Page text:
'The Mississippi Mermaid' is an unconvincing attempt at marrying the styles and traditions of the two film makers most beloved of Truffaut's; Alfred Hitchcock and Jean Renoir, to whom the film is a tribute to. Made during his mid-period, considerably after the opening run of terrific films that included 'The 400 Blows', 'Shoot The Pianist' and 'Jules et Jim', the film has the feel of a director who has lost his way and his creativity. Despite being one of the most widely known and influential directors of the French New Wave, Truffaut has been accused by many of this and certainly by the mid 70s was stuck in a rut with the Antoine Doinel cycle, which he never seemed to escape from.
'The Mississippi Mermaid' is based on the Cornell Woolrich short story 'Waltz Into Darkness'. The Hitchcock association is enhanced by the fact that 'Rear Window' was written by Woolrich. The film obviously has noirish aspirations, which is contrasted by the bright colours and location shooting in Reunion, an French colonial island just off Madagascar in the Indian Ocean (amended from Woolrich's original American setting). A plantation owner, Louis Mahe (Jean Paul Belmondo) advertises for a mail order bride and the woman he's been courting and has offered to marry arrives on the boat which the film's title is named after. Julie Roussell (Catherine Deneuve) is a beautiful woman whom any man would fall in love with, but her story doesn't add up. She doesn't resemble the photo she sent (she says it was her sister), the ring doesn't fit (Julie tied string around her finger to indicate the size of the wedding ring) and she drinks coffee, when she originally stated in her letters that she only drank tea.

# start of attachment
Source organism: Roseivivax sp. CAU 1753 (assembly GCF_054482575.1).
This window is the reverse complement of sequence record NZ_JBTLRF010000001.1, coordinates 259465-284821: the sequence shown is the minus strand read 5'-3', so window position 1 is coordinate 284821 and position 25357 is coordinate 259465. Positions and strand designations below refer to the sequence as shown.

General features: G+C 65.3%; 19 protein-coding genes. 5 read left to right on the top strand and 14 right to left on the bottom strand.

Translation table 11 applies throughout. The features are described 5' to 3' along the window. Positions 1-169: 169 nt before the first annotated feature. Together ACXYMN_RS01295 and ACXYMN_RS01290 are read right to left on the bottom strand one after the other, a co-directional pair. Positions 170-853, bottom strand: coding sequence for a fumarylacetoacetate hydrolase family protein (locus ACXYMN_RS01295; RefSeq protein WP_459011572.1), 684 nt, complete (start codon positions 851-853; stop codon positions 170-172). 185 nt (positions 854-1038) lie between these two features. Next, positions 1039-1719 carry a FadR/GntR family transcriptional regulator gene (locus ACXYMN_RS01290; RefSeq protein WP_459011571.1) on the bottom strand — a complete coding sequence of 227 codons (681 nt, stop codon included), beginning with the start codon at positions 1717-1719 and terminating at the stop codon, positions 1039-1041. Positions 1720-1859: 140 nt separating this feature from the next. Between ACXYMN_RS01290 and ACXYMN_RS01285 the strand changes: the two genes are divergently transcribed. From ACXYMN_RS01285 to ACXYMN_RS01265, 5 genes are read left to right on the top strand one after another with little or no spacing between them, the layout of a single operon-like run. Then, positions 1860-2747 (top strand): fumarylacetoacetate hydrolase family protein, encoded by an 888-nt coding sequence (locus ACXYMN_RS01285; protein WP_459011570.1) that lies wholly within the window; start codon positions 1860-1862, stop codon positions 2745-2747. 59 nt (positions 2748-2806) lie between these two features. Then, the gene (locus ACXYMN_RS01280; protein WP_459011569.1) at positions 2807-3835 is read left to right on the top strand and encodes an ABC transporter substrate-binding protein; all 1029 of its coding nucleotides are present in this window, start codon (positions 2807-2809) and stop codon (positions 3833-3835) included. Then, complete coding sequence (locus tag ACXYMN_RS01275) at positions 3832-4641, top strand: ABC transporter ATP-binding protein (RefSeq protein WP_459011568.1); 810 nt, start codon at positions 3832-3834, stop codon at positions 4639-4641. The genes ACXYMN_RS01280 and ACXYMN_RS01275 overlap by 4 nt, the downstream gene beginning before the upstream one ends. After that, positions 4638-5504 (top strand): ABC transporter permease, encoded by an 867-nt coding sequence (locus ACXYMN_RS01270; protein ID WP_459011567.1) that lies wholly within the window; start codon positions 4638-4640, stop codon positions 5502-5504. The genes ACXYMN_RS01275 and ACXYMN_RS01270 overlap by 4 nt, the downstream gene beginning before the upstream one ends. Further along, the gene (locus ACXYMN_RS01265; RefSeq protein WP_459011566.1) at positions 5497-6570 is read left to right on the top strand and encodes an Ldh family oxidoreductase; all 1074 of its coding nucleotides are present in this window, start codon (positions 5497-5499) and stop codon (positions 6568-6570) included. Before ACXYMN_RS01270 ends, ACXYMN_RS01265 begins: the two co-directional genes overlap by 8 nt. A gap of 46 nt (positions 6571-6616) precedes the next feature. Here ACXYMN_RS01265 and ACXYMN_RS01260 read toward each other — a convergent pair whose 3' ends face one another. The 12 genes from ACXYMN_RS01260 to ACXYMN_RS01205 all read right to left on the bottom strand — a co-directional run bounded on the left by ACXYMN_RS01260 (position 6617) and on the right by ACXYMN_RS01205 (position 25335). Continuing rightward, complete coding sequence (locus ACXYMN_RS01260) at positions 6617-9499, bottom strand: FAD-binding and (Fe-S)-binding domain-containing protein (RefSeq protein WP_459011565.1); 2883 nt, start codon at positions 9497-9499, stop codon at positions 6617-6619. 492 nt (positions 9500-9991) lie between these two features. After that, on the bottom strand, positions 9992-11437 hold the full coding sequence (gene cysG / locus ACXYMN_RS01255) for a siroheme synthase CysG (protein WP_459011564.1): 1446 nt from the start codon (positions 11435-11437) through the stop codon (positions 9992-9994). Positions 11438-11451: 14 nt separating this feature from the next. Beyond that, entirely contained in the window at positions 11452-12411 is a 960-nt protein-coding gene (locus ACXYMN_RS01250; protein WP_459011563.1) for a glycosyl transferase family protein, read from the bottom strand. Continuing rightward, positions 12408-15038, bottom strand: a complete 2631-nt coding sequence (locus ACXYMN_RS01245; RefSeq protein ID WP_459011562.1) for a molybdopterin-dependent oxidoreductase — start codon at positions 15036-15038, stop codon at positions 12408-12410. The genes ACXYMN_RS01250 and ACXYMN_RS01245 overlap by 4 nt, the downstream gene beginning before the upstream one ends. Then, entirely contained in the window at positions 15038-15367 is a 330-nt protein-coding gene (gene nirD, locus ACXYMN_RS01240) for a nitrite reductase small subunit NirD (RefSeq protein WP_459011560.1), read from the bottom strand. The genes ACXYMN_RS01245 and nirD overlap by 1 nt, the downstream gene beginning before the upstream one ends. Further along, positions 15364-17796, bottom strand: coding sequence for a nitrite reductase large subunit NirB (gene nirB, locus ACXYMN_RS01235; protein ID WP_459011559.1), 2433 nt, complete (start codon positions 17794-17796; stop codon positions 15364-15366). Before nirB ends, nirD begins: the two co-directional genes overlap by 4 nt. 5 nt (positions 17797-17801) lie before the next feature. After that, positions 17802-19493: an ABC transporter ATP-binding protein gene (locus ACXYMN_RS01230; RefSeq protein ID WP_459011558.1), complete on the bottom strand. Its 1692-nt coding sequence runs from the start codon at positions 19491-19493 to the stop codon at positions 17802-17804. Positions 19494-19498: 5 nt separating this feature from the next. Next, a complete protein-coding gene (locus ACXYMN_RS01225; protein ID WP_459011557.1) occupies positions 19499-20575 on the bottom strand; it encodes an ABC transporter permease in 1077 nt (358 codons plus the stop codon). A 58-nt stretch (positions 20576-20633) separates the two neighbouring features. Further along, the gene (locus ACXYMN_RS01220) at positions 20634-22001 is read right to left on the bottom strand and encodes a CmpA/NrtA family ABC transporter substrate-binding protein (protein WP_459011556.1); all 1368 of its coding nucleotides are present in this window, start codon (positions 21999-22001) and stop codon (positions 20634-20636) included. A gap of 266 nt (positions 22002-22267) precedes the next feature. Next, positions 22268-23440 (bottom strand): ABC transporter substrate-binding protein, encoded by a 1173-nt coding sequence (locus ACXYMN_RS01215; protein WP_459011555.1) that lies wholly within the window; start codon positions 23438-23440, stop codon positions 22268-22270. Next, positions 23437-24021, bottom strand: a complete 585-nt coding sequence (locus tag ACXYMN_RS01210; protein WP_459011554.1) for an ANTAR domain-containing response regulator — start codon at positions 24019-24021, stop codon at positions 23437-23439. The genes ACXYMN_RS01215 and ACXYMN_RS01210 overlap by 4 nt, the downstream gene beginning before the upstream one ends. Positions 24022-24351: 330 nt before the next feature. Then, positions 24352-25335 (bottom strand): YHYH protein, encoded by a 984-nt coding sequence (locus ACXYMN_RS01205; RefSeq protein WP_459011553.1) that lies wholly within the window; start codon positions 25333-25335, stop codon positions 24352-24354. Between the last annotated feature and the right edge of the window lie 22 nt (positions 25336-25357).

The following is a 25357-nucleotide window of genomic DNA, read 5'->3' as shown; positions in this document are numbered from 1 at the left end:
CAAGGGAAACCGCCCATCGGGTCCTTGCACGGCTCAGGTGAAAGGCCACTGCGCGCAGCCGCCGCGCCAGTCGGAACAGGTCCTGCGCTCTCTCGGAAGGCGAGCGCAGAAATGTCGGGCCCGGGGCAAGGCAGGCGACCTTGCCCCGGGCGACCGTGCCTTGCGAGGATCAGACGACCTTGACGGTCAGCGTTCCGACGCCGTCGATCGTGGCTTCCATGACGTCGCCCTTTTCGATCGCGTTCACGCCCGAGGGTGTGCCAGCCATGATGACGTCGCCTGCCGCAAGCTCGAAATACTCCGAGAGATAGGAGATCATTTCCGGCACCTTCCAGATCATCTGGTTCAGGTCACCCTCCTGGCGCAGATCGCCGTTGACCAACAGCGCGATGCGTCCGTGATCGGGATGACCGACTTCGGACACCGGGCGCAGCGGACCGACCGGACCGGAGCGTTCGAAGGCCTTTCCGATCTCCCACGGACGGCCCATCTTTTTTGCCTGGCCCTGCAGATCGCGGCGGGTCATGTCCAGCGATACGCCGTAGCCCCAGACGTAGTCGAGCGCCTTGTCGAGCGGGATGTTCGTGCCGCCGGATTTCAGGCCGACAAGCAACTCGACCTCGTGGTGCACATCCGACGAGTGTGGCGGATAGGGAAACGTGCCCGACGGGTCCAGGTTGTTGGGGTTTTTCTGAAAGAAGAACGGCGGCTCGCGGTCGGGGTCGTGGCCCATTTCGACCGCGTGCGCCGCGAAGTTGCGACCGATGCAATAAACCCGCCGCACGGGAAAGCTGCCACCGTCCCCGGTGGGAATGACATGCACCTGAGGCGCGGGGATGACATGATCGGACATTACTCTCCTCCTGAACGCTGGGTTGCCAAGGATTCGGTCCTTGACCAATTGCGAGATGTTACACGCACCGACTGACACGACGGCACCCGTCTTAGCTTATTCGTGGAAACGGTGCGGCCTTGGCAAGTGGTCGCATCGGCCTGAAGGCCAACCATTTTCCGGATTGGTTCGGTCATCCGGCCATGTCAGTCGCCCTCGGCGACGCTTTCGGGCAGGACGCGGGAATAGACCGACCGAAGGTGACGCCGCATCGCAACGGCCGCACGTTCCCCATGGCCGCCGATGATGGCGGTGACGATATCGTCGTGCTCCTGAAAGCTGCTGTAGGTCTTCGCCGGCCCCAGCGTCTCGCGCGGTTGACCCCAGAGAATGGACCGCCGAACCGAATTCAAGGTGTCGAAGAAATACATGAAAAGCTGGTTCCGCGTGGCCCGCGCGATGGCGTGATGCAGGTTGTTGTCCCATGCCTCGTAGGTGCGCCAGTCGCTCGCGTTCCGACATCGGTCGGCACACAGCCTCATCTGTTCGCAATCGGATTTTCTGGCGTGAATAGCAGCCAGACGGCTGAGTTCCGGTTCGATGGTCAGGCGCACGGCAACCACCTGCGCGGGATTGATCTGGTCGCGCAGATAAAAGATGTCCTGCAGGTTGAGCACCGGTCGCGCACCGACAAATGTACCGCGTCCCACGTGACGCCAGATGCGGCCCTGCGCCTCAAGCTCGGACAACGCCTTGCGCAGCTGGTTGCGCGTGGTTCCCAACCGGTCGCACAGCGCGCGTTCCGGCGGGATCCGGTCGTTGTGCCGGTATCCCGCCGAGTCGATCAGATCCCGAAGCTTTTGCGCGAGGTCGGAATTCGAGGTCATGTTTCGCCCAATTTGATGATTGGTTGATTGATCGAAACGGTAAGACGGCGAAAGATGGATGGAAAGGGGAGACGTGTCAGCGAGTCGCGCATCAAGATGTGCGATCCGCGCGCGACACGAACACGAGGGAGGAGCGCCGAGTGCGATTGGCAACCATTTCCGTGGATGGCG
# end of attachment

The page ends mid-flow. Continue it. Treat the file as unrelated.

In spite of these lies which completely destroy her credibility, and it's surely clear that Louis is aware of these lies and accepts them, they marry. The marriage is of course a scam, as Julie clears his bank account and returns to France, pursued not only by Louis, but a private detective hired by Louis and the real Julie's sister. When they are reunited, she explains that her gangster love devised the scheme for her to impersonate Julie (hints of 'Vertigo' perhaps) but that he took the money. Given Marion (as her real name is) has lied before, why should we (and Louis) believe her? Whether he does or not, he's so hopelessly in love with her that he'll forgive anything and do anything for her, even commit murder.
Not only does the film hint at 'Vertigo', but also 'Marnie' perhaps; we have two emotionally damaged protagonists engaged in a perverse love affair that's dangerous to them and a female lead who changes identities. As a tribute to Hitchcock, it doesn't really work, lacking any depth or subtlety. The narrative itself is pretty flimsy and the motivations of Louis and Julie/Marion are too contrived. Where 'Vertigo' explored love as self-delusion and obsession convincingly and traumatically, this just seems like a poor tribute to that and seems completely half-hearted. The other later period Truffaut films I've seen; 'Two English Girls', 'The Woman Next Door' and 'Finally Sunday' were also quite frustrating. They were clearly well made and competent films by a gifted film maker but lacked spark and finesse, and were obviously flawed. The same accusation could easily be levelled at 'The Mississippi Mermaid'. 2.5/5